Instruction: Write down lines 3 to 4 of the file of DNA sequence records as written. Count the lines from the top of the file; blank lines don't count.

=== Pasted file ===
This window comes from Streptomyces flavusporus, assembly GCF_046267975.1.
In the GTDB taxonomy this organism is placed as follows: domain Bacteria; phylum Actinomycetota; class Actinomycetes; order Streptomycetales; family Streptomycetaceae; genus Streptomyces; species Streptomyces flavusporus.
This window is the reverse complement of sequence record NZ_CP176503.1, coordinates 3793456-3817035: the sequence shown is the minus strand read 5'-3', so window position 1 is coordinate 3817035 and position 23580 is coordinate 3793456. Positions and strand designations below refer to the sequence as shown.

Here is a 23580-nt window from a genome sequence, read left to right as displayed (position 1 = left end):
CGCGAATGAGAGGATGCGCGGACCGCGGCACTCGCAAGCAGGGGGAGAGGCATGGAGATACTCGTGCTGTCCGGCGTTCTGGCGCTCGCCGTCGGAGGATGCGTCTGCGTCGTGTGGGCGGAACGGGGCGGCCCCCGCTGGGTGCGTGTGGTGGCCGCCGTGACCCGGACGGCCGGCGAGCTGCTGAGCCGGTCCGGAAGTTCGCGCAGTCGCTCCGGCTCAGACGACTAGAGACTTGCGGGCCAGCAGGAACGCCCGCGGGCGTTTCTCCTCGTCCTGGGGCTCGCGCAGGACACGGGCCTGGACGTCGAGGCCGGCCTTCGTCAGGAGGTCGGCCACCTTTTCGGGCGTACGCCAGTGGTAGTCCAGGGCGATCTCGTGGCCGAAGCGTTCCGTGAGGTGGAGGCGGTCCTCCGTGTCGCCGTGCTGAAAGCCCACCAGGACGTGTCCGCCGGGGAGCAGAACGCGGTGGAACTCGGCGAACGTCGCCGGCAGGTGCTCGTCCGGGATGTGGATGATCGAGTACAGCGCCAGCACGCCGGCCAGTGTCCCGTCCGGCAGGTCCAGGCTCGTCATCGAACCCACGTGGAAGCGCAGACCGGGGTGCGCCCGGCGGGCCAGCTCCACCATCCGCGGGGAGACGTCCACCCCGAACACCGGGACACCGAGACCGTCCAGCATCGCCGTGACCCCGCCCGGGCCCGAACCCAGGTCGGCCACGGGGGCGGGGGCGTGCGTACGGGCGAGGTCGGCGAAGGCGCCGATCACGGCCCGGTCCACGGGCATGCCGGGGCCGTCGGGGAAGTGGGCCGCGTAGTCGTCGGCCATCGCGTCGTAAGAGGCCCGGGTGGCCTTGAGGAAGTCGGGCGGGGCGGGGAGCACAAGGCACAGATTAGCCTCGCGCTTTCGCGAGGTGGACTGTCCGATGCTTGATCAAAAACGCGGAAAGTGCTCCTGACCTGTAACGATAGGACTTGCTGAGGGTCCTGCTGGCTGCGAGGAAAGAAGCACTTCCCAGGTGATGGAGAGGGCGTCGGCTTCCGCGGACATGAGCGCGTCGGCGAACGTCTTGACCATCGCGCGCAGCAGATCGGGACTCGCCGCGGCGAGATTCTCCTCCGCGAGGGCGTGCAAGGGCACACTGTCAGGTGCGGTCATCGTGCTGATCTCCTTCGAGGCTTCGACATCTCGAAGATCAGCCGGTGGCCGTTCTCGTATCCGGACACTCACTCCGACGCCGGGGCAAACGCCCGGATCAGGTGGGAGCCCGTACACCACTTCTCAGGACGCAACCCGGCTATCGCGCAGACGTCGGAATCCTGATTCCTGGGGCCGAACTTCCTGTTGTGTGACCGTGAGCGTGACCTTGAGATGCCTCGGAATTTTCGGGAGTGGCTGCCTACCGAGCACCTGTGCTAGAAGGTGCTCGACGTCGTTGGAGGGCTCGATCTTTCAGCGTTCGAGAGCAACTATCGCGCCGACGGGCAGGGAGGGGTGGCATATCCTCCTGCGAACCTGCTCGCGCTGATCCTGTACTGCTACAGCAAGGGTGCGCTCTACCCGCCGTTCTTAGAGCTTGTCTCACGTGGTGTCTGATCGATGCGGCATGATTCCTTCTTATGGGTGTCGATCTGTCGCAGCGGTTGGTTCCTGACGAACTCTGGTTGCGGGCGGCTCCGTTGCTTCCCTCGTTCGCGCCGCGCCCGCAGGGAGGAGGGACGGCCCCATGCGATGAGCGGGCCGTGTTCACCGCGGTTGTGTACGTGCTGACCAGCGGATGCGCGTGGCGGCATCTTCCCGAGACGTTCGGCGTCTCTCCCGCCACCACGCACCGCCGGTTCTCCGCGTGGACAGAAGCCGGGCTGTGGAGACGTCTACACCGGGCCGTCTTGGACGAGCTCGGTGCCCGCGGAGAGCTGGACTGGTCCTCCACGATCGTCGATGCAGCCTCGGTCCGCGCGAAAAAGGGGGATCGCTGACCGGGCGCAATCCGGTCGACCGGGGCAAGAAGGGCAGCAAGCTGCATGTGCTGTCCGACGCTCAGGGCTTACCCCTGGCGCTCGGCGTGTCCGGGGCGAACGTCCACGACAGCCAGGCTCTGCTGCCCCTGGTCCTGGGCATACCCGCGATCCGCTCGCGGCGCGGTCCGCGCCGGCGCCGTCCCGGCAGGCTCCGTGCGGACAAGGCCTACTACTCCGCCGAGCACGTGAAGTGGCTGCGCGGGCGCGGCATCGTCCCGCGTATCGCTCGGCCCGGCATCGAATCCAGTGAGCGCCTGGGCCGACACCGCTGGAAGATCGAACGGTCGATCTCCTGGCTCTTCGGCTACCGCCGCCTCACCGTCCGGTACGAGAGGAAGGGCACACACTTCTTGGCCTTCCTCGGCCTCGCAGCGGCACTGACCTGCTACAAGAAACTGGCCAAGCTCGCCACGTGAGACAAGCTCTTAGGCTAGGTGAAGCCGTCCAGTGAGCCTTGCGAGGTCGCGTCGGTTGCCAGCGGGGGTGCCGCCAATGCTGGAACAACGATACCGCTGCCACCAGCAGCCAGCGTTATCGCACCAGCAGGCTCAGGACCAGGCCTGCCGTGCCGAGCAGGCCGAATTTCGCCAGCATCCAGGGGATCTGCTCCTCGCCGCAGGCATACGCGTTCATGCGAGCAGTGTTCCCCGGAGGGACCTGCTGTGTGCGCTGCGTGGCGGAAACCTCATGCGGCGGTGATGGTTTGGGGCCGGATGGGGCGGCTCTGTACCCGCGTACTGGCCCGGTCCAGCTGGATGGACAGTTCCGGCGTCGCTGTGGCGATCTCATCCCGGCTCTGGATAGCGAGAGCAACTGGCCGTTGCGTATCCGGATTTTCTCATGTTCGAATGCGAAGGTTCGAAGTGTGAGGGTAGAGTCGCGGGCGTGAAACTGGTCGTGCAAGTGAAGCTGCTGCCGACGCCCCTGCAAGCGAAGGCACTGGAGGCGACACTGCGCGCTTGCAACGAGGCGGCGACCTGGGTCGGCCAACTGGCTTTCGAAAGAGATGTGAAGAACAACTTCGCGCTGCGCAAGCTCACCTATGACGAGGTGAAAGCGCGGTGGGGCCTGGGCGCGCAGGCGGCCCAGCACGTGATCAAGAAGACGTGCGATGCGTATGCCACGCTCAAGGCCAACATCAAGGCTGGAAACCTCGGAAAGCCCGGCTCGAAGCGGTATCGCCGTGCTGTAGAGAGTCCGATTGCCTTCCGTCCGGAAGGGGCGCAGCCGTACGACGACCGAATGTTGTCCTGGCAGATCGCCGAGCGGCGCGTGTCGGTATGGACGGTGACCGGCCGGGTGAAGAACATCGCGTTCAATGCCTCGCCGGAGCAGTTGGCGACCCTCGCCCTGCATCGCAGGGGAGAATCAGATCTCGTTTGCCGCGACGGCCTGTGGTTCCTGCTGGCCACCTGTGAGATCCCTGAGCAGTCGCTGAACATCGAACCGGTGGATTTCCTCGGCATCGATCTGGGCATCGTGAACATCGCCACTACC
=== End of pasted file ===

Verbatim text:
This window is the reverse complement of sequence record NZ_CP176503.1, coordinates 3793456-3817035: the sequence shown is the minus strand read 5'-3', so window position 1 is coordinate 3817035 and position 23580 is coordinate 3793456. Positions and strand designations below refer to the sequence as shown.

Here is a 23580-nt window from a genome sequence, read left to right as displayed (position 1 = left end):